Quote of the Day: Obama and Illegal Immigration
Our political Quote of the Day comes from The Daily Beast’s John Avlon in a post on Barack Obama and illegal immigration that needs to be read in full. Here’s the beginning:
The headline should be striking: “U.S.A. Stops Illegal Immigration from Mexico” in its tracks.
That’s an underlying insight in a study by the Pew Hispanic Center released days before the Supreme Court heard arguments over the controversial Arizona illegal-immigration law.
It represents a rare success on a contentious culture-war topic, driven in large part by economic trends that have driven down demand for undocumented labor but also by dramatically increased border enforcement under President Obama. The bottom line: a four-decade flood of illegal immigration through our southern border has been slowed to a trickle.
If this happened under a Republican president, conservatives would be celebrating. But because it has happened under Obama, the reaction has been awkward silence—from liberals as well. The facts don’t fit the established narrative.
American politics’ partisanship throughout our history has always been craven — the most glaring example of “transparency” and the most consistent. But it seems even more craven today. I predict that this kind of issue is a)why independents will remain independents and b)why the ranks of independent voters will grow in coming years. More cherries are picked in our politics now than all the cherries picked to provide cherry juice to Whole Foods. MORE:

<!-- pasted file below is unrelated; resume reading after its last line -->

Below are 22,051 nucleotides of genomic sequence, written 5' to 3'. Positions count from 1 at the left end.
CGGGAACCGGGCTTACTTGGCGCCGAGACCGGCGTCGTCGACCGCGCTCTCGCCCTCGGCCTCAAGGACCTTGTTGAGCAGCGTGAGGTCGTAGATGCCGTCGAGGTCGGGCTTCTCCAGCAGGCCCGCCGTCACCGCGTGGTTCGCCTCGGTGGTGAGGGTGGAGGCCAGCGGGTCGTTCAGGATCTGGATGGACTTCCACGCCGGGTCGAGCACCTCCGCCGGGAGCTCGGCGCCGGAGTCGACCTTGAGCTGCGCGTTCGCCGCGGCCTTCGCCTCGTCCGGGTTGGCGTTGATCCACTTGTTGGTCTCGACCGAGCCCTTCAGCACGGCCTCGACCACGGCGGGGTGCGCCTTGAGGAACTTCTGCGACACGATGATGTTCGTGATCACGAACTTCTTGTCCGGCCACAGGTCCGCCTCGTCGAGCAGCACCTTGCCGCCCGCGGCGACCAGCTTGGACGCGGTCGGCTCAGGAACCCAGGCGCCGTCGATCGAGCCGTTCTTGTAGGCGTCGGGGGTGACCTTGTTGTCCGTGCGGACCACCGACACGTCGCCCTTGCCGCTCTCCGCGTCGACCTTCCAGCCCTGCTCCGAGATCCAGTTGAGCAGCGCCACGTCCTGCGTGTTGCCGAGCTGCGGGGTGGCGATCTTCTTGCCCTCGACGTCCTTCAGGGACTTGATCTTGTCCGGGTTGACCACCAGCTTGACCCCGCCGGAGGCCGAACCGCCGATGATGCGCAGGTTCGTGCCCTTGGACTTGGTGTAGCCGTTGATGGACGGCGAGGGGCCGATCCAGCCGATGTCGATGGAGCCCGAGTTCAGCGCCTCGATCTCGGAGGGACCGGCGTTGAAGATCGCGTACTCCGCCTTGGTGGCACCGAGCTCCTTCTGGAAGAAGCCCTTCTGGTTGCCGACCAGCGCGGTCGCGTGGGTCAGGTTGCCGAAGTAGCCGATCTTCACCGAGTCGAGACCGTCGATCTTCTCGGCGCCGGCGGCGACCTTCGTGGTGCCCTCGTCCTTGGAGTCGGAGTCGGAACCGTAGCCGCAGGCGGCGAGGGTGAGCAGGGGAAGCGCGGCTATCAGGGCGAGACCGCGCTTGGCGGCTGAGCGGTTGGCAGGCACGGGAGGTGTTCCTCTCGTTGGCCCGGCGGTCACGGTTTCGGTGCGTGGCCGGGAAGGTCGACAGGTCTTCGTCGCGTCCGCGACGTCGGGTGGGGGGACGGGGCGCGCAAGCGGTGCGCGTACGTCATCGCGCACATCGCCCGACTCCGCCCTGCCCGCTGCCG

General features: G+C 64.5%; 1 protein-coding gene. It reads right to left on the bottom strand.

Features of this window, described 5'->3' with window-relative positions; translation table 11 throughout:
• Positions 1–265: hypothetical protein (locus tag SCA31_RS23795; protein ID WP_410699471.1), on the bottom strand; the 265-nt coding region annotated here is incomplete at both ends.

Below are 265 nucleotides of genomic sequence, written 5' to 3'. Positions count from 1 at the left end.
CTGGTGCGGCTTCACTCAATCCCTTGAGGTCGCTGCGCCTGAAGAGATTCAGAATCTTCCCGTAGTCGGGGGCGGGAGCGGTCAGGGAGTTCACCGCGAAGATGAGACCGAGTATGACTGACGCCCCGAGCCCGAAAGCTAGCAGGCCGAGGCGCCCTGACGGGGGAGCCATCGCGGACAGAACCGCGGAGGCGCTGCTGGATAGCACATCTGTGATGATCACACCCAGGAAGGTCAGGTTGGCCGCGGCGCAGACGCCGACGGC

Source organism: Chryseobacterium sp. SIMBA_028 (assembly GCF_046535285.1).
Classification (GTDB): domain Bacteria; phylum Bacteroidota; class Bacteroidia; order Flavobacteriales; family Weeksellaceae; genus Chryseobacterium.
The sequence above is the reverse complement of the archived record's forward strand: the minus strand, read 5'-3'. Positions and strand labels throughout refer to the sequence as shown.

It is fair to point out that President Obama didn’t try to pass a comprehensive immigration bill. George W. Bush was the last president to attempt it, and Mitt Romney opposed it in a 2008 pander to the far right. The word amnesty would have been slapped on anything President Obama did on this front—hell, Reagan looks like a lefty on this issue now—and so Obama chose to increase enforcement and funding instead. This falls under the category of deeds, not words.
There is some political risk in the president’s decision to get tough on deportations—ironically, from the left, particularly among immigration activists and members of the Latino community who know deportees personally. But because Romney chose to tack to the right of even Rick Perry on illegal immigration—slamming the border-state governor for backing the DREAM Act—tacking back to the center would be difficult even for this proven political contortionist. And so Romney’s current 40-point Latino vote gap is likely to endure for the foreseeable future, unless it is ameliorated by a Rubio-esque VP nominee.
Border security is a perfect example of what should be seen as a bipartisan responsibility. We should be able to agree on increasing legal immigration to our nation while decreasing illegal immigration. Here we have a rare example of data-driven good news—a long-standing problem showing signs of being solved. Again, the driving factor might be the supply and demand of economics—but aggressive enforcement is helping as well by literally raising the barriers to entry. It’s too bad we can’t recognize the progress because we are so preoccupied with the same old partisan spin in a political world where narratives matter more than facts.
Read it in its entirety.